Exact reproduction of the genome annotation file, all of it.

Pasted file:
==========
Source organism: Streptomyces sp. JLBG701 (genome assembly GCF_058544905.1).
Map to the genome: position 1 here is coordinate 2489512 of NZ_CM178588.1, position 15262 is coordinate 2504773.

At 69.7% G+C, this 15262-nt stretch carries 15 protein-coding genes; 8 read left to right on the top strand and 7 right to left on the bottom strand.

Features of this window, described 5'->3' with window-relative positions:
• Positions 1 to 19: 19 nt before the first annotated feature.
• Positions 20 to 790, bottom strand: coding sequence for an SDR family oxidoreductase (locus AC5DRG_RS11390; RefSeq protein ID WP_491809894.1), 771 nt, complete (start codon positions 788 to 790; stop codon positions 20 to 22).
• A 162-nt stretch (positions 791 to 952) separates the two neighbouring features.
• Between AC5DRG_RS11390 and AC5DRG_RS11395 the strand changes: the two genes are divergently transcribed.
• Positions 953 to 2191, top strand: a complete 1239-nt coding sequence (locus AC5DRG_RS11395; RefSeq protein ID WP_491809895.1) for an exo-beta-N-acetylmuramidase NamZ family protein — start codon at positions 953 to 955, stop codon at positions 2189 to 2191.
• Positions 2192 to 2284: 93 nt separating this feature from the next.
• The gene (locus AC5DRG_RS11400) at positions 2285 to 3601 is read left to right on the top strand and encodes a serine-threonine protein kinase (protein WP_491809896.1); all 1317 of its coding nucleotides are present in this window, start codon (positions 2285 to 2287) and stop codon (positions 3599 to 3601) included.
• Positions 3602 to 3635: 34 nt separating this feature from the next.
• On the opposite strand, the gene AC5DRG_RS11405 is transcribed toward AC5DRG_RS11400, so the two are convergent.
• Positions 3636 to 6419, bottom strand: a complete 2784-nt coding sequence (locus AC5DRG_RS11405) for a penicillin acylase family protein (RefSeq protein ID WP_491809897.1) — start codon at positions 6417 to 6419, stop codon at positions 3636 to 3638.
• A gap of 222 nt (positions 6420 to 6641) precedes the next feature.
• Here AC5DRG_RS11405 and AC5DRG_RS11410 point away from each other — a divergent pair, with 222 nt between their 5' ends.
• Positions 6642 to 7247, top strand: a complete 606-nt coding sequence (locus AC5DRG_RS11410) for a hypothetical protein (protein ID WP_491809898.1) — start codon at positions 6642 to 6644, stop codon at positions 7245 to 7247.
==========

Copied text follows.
Source organism: Streptomyces sp. JLBG701 (genome assembly GCF_058544905.1).
Map to the genome: position 1 here is coordinate 2489512 of NZ_CM178588.1, position 15262 is coordinate 2504773.

At 69.7% G+C, this 15262-nt stretch carries 15 protein-coding genes; 8 read left to right on the top strand and 7 right to left on the bottom strand.

Features of this window, described 5'->3' with window-relative positions:
• Positions 1 to 19: 19 nt before the first annotated feature.
• Positions 20 to 790, bottom strand: coding sequence for an SDR family oxidoreductase (locus AC5DRG_RS11390; RefSeq protein ID WP_491809894.1), 771 nt, complete (start codon positions 788 to 790; stop codon positions 20 to 22).
• A 162-nt stretch (positions 791 to 952) separates the two neighbouring features.
• Between AC5DRG_RS11390 and AC5DRG_RS11395 the strand changes: the two genes are divergently transcribed.
• Positions 953 to 2191, top strand: a complete 1239-nt coding sequence (locus AC5DRG_RS11395; RefSeq protein ID WP_491809895.1) for an exo-beta-N-acetylmuramidase NamZ family protein — start codon at positions 953 to 955, stop codon at positions 2189 to 2191.
• Positions 2192 to 2284: 93 nt separating this feature from the next.
• The gene (locus AC5DRG_RS11400) at positions 2285 to 3601 is read left to right on the top strand and encodes a serine-threonine protein kinase (protein WP_491809896.1); all 1317 of its coding nucleotides are present in this window, start codon (positions 2285 to 2287) and stop codon (positions 3599 to 3601) included.
• Positions 3602 to 3635: 34 nt separating this feature from the next.
• On the opposite strand, the gene AC5DRG_RS11405 is transcribed toward AC5DRG_RS11400, so the two are convergent.
• Positions 3636 to 6419, bottom strand: a complete 2784-nt coding sequence (locus AC5DRG_RS11405) for a penicillin acylase family protein (RefSeq protein ID WP_491809897.1) — start codon at positions 6417 to 6419, stop codon at positions 3636 to 3638.
• A gap of 222 nt (positions 6420 to 6641) precedes the next feature.
• Here AC5DRG_RS11405 and AC5DRG_RS11410 point away from each other — a divergent pair, with 222 nt between their 5' ends.
• Positions 6642 to 7247, top strand: a complete 606-nt coding sequence (locus AC5DRG_RS11410) for a hypothetical protein (protein ID WP_491809898.1) — start codon at positions 6642 to 6644, stop codon at positions 7245 to 7247.